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              Regulatory CD25+ T cells in human kidney transplant recipients.

              Recent evidence suggests that a population of professional regulatory cells, which limit immune responsiveness, exist in rodents and healthy human subjects. However, their role in disease states remains unclear. A proportion of renal transplant recipients do not demonstrate in vitro reactivity toward their mismatched donor-derived HLA-DR antigens; it was therefore hypothesized that this may be due to such regulatory cells. A cohort of 23 renal transplant recipients was studied at a single institution. In patients with no history of acute rejection, 6 (40%) of 15 demonstrated regulation toward the mismatched HLA-DR allopeptides by CD25(+) cells. By contrast, only one (12.5%) in eight of those with a history of acute rejection demonstrated regulation. Interestingly, if the patient assays were stratified according to initial in vitro immune responsiveness toward the mismatched allopeptides, 8 (47.1%) of 17 of patient assays with low allopeptide responsiveness (alloreactive T cell frequencies less than 60/million) demonstrated regulation of indirect pathway alloresponses by CD25(+) cells, whereas 0 of 8 with higher responses (frequencies greater than 60/million) demonstrated no such regulation (P < 0.05 by chi(2) test). The regulatory cells are present in the circulation as early as 3 mo after transplantation and persist for a number of years, despite conventional immunosuppression. Furthermore, induction treatment with anti-IL-2R mAb did not prevent the development of these regulatory CD25(+) cells. Data from two patients suggest that these cells may also play a role in preventing epitope shifting, implicated in the ongoing immune activation contributing to chronic rejection, and that loss of regulation in a given patient may precede an episode of rejection.
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                Author and article information

                Journal
                ORE
                Ophthalmic Res
                10.1159/issn.0030-3747
                Ophthalmic Research
                S. Karger AG
                0030-3747
                1423-0259
                2008
                October 2008
                07 August 2008
                : 40
                : 6
                : 309-314
                Affiliations
                aDepartment of Ophthalmology and bInstitute of Medical Immunology, Charité – Universitätsmedizin Berlin, and cInstitute of Pharmacy, Free University Berlin, Berlin, Germany; dDepartment of Ophthalmology, Union Hospital, Tongji Medical College, Huazhong University of Science and Technology, Wuhan, China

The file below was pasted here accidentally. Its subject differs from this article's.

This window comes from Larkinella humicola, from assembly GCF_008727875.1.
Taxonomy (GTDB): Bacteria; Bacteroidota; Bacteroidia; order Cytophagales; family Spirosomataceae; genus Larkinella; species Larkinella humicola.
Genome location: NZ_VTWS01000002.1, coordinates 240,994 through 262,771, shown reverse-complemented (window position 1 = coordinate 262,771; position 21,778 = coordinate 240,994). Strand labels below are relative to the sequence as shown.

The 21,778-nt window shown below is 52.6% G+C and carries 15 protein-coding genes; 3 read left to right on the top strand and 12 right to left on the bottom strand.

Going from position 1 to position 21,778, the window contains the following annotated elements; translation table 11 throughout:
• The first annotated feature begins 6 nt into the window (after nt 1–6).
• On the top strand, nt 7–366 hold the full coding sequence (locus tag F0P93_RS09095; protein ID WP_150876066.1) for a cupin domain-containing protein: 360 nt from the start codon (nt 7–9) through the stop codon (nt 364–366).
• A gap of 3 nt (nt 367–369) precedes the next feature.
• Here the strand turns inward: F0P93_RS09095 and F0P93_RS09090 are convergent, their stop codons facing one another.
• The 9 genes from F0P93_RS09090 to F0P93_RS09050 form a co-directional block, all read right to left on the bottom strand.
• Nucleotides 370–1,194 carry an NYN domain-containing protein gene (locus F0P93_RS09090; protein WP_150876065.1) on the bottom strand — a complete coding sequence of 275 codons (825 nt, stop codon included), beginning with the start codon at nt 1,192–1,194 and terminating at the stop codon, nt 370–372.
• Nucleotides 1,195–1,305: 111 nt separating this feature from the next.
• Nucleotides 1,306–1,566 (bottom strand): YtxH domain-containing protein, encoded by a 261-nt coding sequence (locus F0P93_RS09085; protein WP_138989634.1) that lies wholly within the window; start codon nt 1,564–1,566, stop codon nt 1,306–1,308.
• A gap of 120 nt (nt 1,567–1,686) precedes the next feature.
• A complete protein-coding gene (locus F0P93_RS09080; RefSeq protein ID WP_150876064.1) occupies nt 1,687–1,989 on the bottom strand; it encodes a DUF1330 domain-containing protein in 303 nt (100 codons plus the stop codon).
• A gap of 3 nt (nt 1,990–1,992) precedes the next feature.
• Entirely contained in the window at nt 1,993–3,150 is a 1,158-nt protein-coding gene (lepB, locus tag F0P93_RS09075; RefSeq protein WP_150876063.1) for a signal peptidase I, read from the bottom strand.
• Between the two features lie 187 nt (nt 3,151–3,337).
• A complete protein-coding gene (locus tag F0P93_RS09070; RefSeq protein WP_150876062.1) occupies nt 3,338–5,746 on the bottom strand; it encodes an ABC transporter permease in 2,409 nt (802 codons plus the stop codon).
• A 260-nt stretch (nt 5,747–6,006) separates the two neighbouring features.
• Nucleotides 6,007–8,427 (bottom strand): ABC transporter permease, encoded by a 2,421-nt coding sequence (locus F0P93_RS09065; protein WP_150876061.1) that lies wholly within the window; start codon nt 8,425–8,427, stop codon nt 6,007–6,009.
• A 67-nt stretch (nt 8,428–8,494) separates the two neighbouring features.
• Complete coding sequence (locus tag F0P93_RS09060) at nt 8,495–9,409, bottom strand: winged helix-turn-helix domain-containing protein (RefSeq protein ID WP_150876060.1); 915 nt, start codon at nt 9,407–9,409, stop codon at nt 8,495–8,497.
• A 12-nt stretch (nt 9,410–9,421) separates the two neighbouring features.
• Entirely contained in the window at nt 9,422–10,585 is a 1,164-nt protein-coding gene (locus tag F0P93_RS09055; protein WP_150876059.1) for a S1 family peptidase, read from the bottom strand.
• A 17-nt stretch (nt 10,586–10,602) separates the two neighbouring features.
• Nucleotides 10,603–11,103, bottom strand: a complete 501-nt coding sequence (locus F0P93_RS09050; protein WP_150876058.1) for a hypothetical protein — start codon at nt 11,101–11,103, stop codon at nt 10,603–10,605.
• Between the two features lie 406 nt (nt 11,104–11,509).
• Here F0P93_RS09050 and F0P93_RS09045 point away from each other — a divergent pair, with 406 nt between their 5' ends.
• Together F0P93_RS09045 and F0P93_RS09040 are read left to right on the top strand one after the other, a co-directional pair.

Article
                150444 Ophthalmic Res 2008;40:309–314
                10.1159/000150444
                18688173
                © 2008 S. Karger AG, Basel

                Copyright: All rights reserved. No part of this publication may be translated into other languages, reproduced or utilized in any form or by any means, electronic or mechanical, including photocopying, recording, microcopying, or by any information storage and retrieval system, without permission in writing from the publisher. Drug Dosage: The authors and the publisher have exerted every effort to ensure that drug selection and dosage set forth in this text are in accord with current recommendations and practice at the time of publication. However, in view of ongoing research, changes in government regulations, and the constant flow of information relating to drug therapy and drug reactions, the reader is urged to check the package insert for each drug for any changes in indications and dosage and for added warnings and precautions. This is particularly important when the recommended agent is a new and/or infrequently employed drug. Disclaimer: The statements, opinions and data contained in this publication are solely those of the individual authors and contributors and not of the publishers and the editor(s). The appearance of advertisements or/and product references in the publication is not a warranty, endorsement, or approval of the products or services advertised or of their effectiveness, quality or safety. The publisher and the editor(s) disclaim responsibility for any injury to persons or property resulting from any ideas, methods, instructions or products referred to in the content or advertisements.

                Page count
                Figures: 3, References: 37, Pages: 6
                Categories
                Original Paper